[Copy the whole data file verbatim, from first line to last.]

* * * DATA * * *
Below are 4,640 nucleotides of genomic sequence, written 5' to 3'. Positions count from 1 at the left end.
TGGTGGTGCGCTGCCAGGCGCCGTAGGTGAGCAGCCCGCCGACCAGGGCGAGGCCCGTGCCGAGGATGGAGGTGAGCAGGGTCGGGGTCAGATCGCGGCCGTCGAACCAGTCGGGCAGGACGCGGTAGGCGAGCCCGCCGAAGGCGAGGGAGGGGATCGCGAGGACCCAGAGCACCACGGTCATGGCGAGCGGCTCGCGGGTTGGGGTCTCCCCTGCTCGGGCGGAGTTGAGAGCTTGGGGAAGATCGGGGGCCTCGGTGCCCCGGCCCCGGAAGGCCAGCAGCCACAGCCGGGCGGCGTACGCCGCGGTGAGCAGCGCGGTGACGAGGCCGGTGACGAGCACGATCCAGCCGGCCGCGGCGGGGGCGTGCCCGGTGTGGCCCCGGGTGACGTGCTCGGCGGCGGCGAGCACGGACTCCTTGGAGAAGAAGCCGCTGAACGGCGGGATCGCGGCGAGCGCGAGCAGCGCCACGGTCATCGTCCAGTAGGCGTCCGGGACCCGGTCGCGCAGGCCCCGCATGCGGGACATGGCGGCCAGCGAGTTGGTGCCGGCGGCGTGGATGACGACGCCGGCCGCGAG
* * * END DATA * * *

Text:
Below are 4,640 nucleotides of genomic sequence, written 5' to 3'. Positions count from 1 at the left end.
TGGTGGTGCGCTGCCAGGCGCCGTAGGTGAGCAGCCCGCCGACCAGGGCGAGGCCCGTGCCGAGGATGGAGGTGAGCAGGGTCGGGGTCAGATCGCGGCCGTCGAACCAGTCGGGCAGGACGCGGTAGGCGAGCCCGCCGAAGGCGAGGGAGGGGATCGCGAGGACCCAGAGCACCACGGTCATGGCGAGCGGCTCGCGGGTTGGGGTCTCCCCTGCTCGGGCGGAGTTGAGAGCTTGGGGAAGATCGGGGGCCTCGGTGCCCCGGCCCCGGAAGGCCAGCAGCCACAGCCGGGCGGCGTACGCCGCGGTGAGCAGCGCGGTGACGAGGCCGGTGACGAGCACGATCCAGCCGGCCGCGGCGGGGGCGTGCCCGGTGTGGCCCCGGGTGACGTGCTCGGCGGCGGCGAGCACGGACTCCTTGGAGAAGAAGCCGCTGAACGGCGGGATCGCGGCGAGCGCGAGCAGCGCCACGGTCATCGTCCAGTAGGCGTCCGGGACCCGGTCGCGCAGGCCCCGCATGCGGGACATGGCGGCCAGCGAGTTGGTGCCGGCGGCGTGGATGACGACGCCGGCCGCGAG